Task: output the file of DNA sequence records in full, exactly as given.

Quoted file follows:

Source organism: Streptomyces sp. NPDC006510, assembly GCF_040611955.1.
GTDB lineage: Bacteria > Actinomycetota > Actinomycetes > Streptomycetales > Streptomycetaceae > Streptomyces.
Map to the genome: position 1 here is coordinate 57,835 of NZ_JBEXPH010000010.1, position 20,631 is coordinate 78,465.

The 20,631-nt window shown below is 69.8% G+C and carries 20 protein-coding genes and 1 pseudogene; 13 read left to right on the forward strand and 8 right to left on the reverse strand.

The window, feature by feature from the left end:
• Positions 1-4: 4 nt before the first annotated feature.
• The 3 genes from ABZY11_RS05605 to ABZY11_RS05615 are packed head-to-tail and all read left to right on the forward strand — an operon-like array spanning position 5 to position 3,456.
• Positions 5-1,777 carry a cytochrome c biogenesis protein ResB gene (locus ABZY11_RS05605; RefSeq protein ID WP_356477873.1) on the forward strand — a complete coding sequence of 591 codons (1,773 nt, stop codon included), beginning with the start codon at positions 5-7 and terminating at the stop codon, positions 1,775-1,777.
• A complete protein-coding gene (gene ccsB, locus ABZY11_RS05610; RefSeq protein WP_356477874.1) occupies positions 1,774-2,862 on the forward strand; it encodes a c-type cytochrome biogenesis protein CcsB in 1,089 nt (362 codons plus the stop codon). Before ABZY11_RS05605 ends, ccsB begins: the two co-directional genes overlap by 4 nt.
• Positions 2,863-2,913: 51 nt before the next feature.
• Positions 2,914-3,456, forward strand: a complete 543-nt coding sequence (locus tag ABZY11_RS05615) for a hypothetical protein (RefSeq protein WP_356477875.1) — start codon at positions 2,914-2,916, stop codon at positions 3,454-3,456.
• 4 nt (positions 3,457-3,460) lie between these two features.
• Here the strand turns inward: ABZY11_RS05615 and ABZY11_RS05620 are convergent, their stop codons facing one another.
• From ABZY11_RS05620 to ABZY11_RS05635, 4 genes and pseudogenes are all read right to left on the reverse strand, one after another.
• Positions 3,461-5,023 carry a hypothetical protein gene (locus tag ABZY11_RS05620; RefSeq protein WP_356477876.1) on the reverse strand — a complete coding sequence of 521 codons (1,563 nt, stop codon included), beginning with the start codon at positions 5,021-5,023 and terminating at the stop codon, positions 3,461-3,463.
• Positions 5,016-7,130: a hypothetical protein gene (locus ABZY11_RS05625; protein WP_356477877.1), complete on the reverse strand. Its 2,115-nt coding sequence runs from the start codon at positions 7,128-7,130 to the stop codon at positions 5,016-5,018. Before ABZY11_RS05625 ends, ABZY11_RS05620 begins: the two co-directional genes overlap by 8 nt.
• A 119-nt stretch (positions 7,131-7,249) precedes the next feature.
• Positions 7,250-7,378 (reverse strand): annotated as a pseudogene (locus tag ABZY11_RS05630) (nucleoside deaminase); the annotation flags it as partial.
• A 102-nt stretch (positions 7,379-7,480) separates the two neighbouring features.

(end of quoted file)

Source organism: Streptomyces sp. NPDC006510, assembly GCF_040611955.1.
GTDB lineage: Bacteria > Actinomycetota > Actinomycetes > Streptomycetales > Streptomycetaceae > Streptomyces.
Map to the genome: position 1 here is coordinate 57,835 of NZ_JBEXPH010000010.1, position 20,631 is coordinate 78,465.

The 20,631-nt window shown below is 69.8% G+C and carries 20 protein-coding genes and 1 pseudogene; 13 read left to right on the forward strand and 8 right to left on the reverse strand.

The window, feature by feature from the left end:
• Positions 1-4: 4 nt before the first annotated feature.
• The 3 genes from ABZY11_RS05605 to ABZY11_RS05615 are packed head-to-tail and all read left to right on the forward strand — an operon-like array spanning position 5 to position 3,456.
• Positions 5-1,777 carry a cytochrome c biogenesis protein ResB gene (locus ABZY11_RS05605; RefSeq protein ID WP_356477873.1) on the forward strand — a complete coding sequence of 591 codons (1,773 nt, stop codon included), beginning with the start codon at positions 5-7 and terminating at the stop codon, positions 1,775-1,777.
• A complete protein-coding gene (gene ccsB, locus ABZY11_RS05610; RefSeq protein WP_356477874.1) occupies positions 1,774-2,862 on the forward strand; it encodes a c-type cytochrome biogenesis protein CcsB in 1,089 nt (362 codons plus the stop codon). Before ABZY11_RS05605 ends, ccsB begins: the two co-directional genes overlap by 4 nt.
• Positions 2,863-2,913: 51 nt before the next feature.
• Positions 2,914-3,456, forward strand: a complete 543-nt coding sequence (locus tag ABZY11_RS05615) for a hypothetical protein (RefSeq protein WP_356477875.1) — start codon at positions 2,914-2,916, stop codon at positions 3,454-3,456.
• 4 nt (positions 3,457-3,460) lie between these two features.
• Here the strand turns inward: ABZY11_RS05615 and ABZY11_RS05620 are convergent, their stop codons facing one another.
• From ABZY11_RS05620 to ABZY11_RS05635, 4 genes and pseudogenes are all read right to left on the reverse strand, one after another.
• Positions 3,461-5,023 carry a hypothetical protein gene (locus tag ABZY11_RS05620; RefSeq protein WP_356477876.1) on the reverse strand — a complete coding sequence of 521 codons (1,563 nt, stop codon included), beginning with the start codon at positions 5,021-5,023 and terminating at the stop codon, positions 3,461-3,463.
• Positions 5,016-7,130: a hypothetical protein gene (locus ABZY11_RS05625; protein WP_356477877.1), complete on the reverse strand. Its 2,115-nt coding sequence runs from the start codon at positions 7,128-7,130 to the stop codon at positions 5,016-5,018. Before ABZY11_RS05625 ends, ABZY11_RS05620 begins: the two co-directional genes overlap by 8 nt.
• A 119-nt stretch (positions 7,131-7,249) precedes the next feature.
• Positions 7,250-7,378 (reverse strand): annotated as a pseudogene (locus tag ABZY11_RS05630) (nucleoside deaminase); the annotation flags it as partial.
• A 102-nt stretch (positions 7,379-7,480) separates the two neighbouring features.